Seeing you, being seen, and seeing Him

graphic-examined-my-heart

My friend Tami and I are very different, although we’ve been close friends for years. We are on different ends of the spectrum politically and in many other ways. But the other day I met her for lunch and ended up pouring out my heart—how I feel, what emotions have come to the surface lately, and so on. I told her these things knowing she had different opinions, and she shared a little about where she’s coming from. We could do this because we were in a safe place—we both knew we were loved, differences and all, and we trusted each other to listen with an open heart.

It was a really healing moment for me. A reminder that differences don’t have to divide us.

One thing Tami and I have always had in common is we hate to be misunderstood. If you want to be mad at me, fine, but only if you’re basing it on the things I actually did or what I actually meant. We can’t rest until we’ve corrected mistaken impressions.

A big insight I’ve had lately is along those same lines: We all want to be seen and know that we’re heard.

[I promise this isn’t about the election… bear with me. REALLY. I promise. It has a God point and doesn’t take a stand about sides!]

I’ve heard analysts say that many thousands of people who supported our President-elect voted in large part because they felt like he understood their plight and was on their side. They supported him because for years they’ve felt overlooked by our government and media and now they feel as though they have finally been seen.

On the other hand, many who are disappointed about the results think that the people who voted the other way do not care about people of different colors, religions, sexual persuasions, and so on. And they want to be sure people understand the implications of that and what it means for the people who feel as though they’ve been overlooked.

See? Not politics.

It’s about being seen.

As I’ve been praying and thinking and talking and wrestling with my emotions and beliefs lately, I’ve landed here: Am I putting my money where my mouth is? Am I living the life and faith I believe we’re directed to live? I won’t go into all of those questions and ramifications—unless you have several hours to spare, you can thank me for that. But one of the conclusions I’ve reached is just what I said earlier. People want to be seen and understood. It’s a basic, driving force in human existence.

And it’s something we can affect, no matter who’s at the helm of this country.

In Psalm 139, David says:

“O Lord, you have examined my heart
and know everything about me.
You know when I sit down or stand up.
You know my thoughts even when I’m far away.
You see me when I travel
and when I rest at home.
You know everything I do.
You know what I am going to say
even before I say it, Lord.
You go before me and follow me.
You place your hand of blessing on my head.
Such knowledge is too wonderful for me,
too great for me to understand!
Psalm 139:1-6, NLT

Today, I’d like to suggest three basic steps towards healing, no matter where you fall on the political spectrum. Because the truth is we’re all on the same side. God’s banner over us is love. And it’s over all of us—people of all varieties and backgrounds and persuasions.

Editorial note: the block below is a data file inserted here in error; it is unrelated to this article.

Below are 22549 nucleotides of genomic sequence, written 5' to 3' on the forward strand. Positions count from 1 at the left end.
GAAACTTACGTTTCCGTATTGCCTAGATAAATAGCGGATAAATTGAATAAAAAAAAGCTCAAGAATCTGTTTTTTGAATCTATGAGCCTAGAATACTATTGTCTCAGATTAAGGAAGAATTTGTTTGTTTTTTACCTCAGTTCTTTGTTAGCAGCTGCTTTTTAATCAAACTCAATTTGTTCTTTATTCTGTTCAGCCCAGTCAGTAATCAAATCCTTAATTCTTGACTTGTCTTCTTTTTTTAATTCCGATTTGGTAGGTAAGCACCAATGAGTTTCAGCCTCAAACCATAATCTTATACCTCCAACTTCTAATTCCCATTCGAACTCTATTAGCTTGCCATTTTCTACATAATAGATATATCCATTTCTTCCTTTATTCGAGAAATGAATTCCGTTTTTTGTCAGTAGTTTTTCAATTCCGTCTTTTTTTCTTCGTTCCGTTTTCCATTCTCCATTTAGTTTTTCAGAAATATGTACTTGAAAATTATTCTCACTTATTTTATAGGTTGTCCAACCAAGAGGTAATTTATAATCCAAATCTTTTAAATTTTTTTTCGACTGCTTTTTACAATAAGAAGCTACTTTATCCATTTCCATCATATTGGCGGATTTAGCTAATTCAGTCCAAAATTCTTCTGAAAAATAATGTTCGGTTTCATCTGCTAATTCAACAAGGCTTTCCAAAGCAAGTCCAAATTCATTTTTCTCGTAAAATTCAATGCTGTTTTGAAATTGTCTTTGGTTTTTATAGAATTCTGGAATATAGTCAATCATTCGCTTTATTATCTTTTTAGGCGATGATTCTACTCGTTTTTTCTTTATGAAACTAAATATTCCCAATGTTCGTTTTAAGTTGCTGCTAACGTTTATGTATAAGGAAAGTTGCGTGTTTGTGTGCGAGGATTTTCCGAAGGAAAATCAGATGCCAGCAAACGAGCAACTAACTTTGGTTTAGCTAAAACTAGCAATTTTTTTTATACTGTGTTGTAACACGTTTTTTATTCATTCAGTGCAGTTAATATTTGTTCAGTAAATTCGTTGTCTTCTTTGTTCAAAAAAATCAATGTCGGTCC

1) Spend time with God and be open about your conflicts, turmoil, confusion, anger, joy, frustration with acquaintances… whatever you’re feeling. Because He already knows you, and He created us to live in relationship. We grow closer to God when we share with Him who we are. Healing happens when we get real with God, and time in His presence can bring clarity and peace.

2) Seek out time with a trusted friend. You certainly don’t have to talk politics. Share your life. Let yourself feel safe and understood. God created us to live in relationship, and healing often takes place in community, rarely alone.

3) Reach out to someone today and let them know they are seen. It doesn’t require a personal or controversial discussion—simply pay attention to the people around you. Praise your child for a small act of kindness. Kiss your husband on the cheek and thank him for taking out the trash. Compliment the server at a restaurant for her efficiency. Tell a stranger you like her sense of style.

One person at a time, we can begin to change our understanding, to recognize the beliefs that drive a person. We can make a difference one life, one moment, one baby step at a time. And over time, as this kindness and generosity of spirit spreads, maybe—just maybe—it will impact the toxic environment in which we live.

Because people will be seen. And in the process, they will see the love that drives us, and it will point them to the God who inspires us.

Dear Precious Lord, help us today. Soften our hearts toward others. Increase our compassion. Enlighten our understanding. Thank You for seeing us and knowing us. Thank You for caring. Thank You for being our safe place to turn. You are mighty and altogether lovely—and I want to show You to others through the way I care for them. Help me. Teach me. Go with me. Amen.

Kelly Stanley

Kelly O’Dell Stanley is the author of Praying Upside Down and Designed to Pray. A graphic designer who writes (or is it a writer who designs?), she is also a redhead who’s pretty good at controlling her temper, a believer in doing everything to excess, and a professional wrestler of doubt and faith. She blogs at kellyostanley.com and calls small-town Indiana her home.

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